What: Jacobs Institute & Stratasys Medical Open House
When: May 1st from 8:30AM-1:00PM
Where: Jacobs Institute / 875 Ellicott Street Buffalo, NY 14203
More Info: registration information

Many medical professionals are beginning to realize the importance of 3D printing for medical applications.  It seems that every week there is a new story about 3D printing assisting with surgical planning or training.  Although many doctors are interested in using the technology, the question remains – how can they learn more about how to implement 3D printing within their practice?

Stratasys and The Jacobs Institute are partnering to host an Open House on May 1st in Buffalo, NY.  This is the perfect opportunity for any medical professionals interested in 3D printing to come meet other doctors who have used the technology for surgical planning, as well as talk to applications engineers & university professors about the benefits of 3D printing within the medical field.

Learn more about how clinicians, engineers, and scientists at the Jacobs Institute have tapped into the versatility of 3D printing for a variety of applications including:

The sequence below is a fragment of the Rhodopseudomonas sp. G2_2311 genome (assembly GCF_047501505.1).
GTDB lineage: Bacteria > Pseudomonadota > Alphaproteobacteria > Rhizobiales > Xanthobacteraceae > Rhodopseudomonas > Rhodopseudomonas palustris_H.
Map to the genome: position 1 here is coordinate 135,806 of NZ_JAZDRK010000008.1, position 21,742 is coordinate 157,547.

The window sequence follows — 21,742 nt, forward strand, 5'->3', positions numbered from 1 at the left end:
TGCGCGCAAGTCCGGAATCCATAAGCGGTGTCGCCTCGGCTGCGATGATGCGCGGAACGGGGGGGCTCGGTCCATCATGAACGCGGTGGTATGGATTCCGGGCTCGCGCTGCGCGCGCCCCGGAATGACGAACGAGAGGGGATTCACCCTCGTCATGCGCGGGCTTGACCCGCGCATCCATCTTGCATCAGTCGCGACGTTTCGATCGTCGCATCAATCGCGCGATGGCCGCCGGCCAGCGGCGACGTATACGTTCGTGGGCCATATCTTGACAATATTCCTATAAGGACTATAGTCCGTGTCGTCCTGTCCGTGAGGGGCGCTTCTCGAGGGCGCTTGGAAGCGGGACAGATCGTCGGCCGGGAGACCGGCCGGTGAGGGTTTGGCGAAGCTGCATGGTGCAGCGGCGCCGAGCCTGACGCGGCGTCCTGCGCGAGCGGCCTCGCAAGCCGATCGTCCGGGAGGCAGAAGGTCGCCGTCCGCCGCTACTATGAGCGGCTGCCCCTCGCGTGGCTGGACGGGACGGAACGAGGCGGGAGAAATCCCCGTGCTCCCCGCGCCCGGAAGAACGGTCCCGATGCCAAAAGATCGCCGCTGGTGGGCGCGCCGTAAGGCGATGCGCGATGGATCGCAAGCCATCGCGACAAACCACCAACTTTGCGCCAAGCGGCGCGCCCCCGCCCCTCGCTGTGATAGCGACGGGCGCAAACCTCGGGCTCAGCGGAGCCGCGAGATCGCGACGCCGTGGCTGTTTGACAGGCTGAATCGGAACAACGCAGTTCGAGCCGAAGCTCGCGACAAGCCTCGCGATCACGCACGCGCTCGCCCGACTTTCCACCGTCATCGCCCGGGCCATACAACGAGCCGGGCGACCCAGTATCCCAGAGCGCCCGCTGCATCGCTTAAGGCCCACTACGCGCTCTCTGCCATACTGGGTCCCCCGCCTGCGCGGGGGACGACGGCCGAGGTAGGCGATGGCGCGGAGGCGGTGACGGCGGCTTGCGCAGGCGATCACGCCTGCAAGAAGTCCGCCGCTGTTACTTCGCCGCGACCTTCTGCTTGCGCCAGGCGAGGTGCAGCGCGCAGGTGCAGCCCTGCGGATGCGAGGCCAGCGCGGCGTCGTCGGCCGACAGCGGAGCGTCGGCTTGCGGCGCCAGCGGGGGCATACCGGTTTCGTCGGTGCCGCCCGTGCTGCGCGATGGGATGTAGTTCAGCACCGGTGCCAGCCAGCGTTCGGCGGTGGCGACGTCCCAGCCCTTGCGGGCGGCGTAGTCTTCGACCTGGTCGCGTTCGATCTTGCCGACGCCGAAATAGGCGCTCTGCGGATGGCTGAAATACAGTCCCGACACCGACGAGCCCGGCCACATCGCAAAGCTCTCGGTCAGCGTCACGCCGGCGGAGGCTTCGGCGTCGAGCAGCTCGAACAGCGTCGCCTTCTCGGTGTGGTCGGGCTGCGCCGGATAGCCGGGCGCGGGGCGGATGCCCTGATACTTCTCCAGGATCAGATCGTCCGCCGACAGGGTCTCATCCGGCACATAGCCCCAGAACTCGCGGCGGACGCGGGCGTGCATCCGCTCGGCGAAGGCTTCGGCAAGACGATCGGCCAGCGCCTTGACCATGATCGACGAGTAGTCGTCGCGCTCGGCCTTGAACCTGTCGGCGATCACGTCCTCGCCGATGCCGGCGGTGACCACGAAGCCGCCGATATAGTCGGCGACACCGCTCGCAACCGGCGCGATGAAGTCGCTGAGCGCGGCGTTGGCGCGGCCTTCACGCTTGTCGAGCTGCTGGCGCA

–  Surgical planning on patient specific phantoms
–  Training on clinically relevant phantoms
–  Evaluating new medical devices on validated models
–  Creating custom tools to enable new research.

Reserve your spot by registering today.

3D Printed Movie Props Used in “Ghost in the Shell”

The movie Ghost in the Shell (based on the manga and anime series) hits theaters this weekend.  If you’ve seen the trailer, you know that this looks to be a visually impressive movie.  The film takes place in the fictional city of Niihama Prefecture (loosely inspired by Hong Kong).  To match the film’s futuristic vibe, filmmakers turned to the prop makers from New Zealand-based Weta Workshop to help create some iconic pieces.

Many movies have used 3D printing to help build props in recent years (even our own Captain America Shield was used in testing for the actual movie), but Ghost in the Shell stands out because it uses 3D printing even more than the average movie and steers away from CGI when possible.

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The director of Ghost in the Shell, Rupert Sanders, decided to forgo CGI to build many of the amazing props seen in the film, including the life-sized prop of the robotic skeleton under Johansson’s skin. – From 3DPrint.com